Being the son of an uber-successful pop star and serial entrepreneur has its benefits, and anyone who's ever gone through the college application process will tell you that sometimes it's not your grades or admission essays or extracurricular activities that makes the difference—it's all about who you know. With that in mind, Diddy tweeted out video earlier today of his son Justin "Not Puffy" Combs on the football field, a highlight reel of the cornerback's finest moments, in the hopes of ensnaring a scout amidst his 3.6 million followers:

[blackbirdpie url="!/iamdiddy/status/62608956975095808"]

We took a look at the video ourselves, but being rank amateurs in the field of college prospect analysis, we figured we should probably consult an expert on the subject of what the future might hold for young Combs. So we hit up Scott Kennedy, Director of Scouting for national recruitment site, for some thoughts. While pointing out that it's "hard to get a true scouting report off of a highlight video" due to the obvious bias contained therein, here's how he sized up Combs.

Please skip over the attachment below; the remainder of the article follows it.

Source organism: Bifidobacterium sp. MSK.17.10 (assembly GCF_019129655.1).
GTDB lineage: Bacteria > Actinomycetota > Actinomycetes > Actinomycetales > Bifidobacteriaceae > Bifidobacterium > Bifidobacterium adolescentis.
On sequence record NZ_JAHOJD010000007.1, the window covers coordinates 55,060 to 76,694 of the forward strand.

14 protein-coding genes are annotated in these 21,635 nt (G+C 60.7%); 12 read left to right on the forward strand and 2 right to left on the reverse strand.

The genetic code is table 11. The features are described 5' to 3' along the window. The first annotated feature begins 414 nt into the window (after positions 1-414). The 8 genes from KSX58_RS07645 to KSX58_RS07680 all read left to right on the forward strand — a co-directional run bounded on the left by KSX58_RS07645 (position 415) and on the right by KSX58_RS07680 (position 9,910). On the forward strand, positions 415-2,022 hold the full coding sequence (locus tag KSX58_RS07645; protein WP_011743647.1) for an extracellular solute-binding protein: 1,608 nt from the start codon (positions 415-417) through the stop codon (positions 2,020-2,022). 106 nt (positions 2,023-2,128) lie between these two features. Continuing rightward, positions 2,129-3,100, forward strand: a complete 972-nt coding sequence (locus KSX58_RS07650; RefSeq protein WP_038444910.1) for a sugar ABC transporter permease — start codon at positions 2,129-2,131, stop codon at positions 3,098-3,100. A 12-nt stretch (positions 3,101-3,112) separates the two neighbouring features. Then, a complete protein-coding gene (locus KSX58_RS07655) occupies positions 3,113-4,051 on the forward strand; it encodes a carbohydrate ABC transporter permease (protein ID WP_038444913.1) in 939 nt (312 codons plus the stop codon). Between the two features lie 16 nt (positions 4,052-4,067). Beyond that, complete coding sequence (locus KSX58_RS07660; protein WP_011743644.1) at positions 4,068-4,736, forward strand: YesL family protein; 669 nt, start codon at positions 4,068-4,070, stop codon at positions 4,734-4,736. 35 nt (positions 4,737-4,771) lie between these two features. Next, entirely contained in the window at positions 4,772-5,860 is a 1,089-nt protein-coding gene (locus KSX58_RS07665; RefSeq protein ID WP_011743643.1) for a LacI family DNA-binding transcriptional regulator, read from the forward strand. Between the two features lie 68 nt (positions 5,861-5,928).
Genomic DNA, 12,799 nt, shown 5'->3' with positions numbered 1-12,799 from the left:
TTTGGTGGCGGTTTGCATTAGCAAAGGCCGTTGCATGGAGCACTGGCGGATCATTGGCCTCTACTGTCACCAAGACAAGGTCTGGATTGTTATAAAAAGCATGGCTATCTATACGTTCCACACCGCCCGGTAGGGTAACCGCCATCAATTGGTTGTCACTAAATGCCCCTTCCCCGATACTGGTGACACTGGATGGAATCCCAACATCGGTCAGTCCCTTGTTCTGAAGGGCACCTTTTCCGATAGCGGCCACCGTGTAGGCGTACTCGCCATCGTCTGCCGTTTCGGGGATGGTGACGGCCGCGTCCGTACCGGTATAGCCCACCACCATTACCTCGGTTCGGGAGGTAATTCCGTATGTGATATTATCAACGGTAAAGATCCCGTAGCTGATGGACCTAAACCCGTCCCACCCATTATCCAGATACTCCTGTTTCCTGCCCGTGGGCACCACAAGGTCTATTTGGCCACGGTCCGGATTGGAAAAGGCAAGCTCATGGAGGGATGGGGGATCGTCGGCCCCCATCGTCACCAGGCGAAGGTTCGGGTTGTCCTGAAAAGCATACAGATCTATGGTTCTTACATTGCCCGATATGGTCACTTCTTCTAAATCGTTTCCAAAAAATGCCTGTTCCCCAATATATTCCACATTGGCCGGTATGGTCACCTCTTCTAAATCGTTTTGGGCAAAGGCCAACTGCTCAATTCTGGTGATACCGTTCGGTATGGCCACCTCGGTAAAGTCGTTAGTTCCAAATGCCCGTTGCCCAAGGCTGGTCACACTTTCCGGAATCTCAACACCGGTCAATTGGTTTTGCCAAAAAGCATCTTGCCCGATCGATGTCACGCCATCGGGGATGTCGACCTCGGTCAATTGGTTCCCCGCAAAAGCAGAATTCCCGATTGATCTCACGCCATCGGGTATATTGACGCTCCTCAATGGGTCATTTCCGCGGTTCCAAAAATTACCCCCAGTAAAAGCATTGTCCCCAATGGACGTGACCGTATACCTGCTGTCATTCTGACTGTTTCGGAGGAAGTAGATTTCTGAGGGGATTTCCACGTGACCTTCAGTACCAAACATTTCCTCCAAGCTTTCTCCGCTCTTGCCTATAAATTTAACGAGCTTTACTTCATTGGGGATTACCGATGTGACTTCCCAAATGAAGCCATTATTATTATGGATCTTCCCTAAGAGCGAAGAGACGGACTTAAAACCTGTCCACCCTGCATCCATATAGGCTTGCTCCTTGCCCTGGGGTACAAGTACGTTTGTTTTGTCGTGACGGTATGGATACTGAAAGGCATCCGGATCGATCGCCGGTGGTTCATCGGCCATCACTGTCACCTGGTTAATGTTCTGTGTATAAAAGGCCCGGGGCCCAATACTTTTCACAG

Right away though it's apparent that Justin is undersized. I think the [listed measurements of] 5'9/165 is probably pretty generous based on the way he looks on video. He shows some pop, though, and some aggressiveness despite not having the size to go with it, and that's a good sign. He's got a good backpedal and a decent hip turn, and that's where being low to the ground helps. The hip turn is the most important part of playing corner, because he has to go from facing the line of scrimmage to protect throws in front of him, to turning and sprinting with a receiver trying to go by him. He shows good skills on his highlight tape, but like I said, everyone does.

Not bad. So how does Kennedy rate Combs's chances of actually snagging a scholarship at a big-name program? His prediction:

His size will be a liability to getting on the field. While he might not be a D1 level recruit, he'll likely get some D1 interest simply because of his last name. With 25 scholarships to give every year, coaches aren't afraid to burn one on a player that might not be set to crack the starting lineup simply for the ancillary benefits it might provide a program...I think if you look at all of the schools [Ohio State, Notre Dame, Alabama] that offered Joe Montana's son Nick Montana a scholarship, you'll realize that just about everyone may offer Justin, because he's a bubble D1 guy...There's a sentiment out there amongst college football fans that every player given a scholarship is done so based purely on talent. But that's just not the case.

So there you have it—even if Diddy's tweet doesn't catch the attention of one of the big-names, he might be able to get his son through their front door based on name recognition just the same. Best of luck to Justin, and we hope to be watching him on Saturdays in a couple years' time.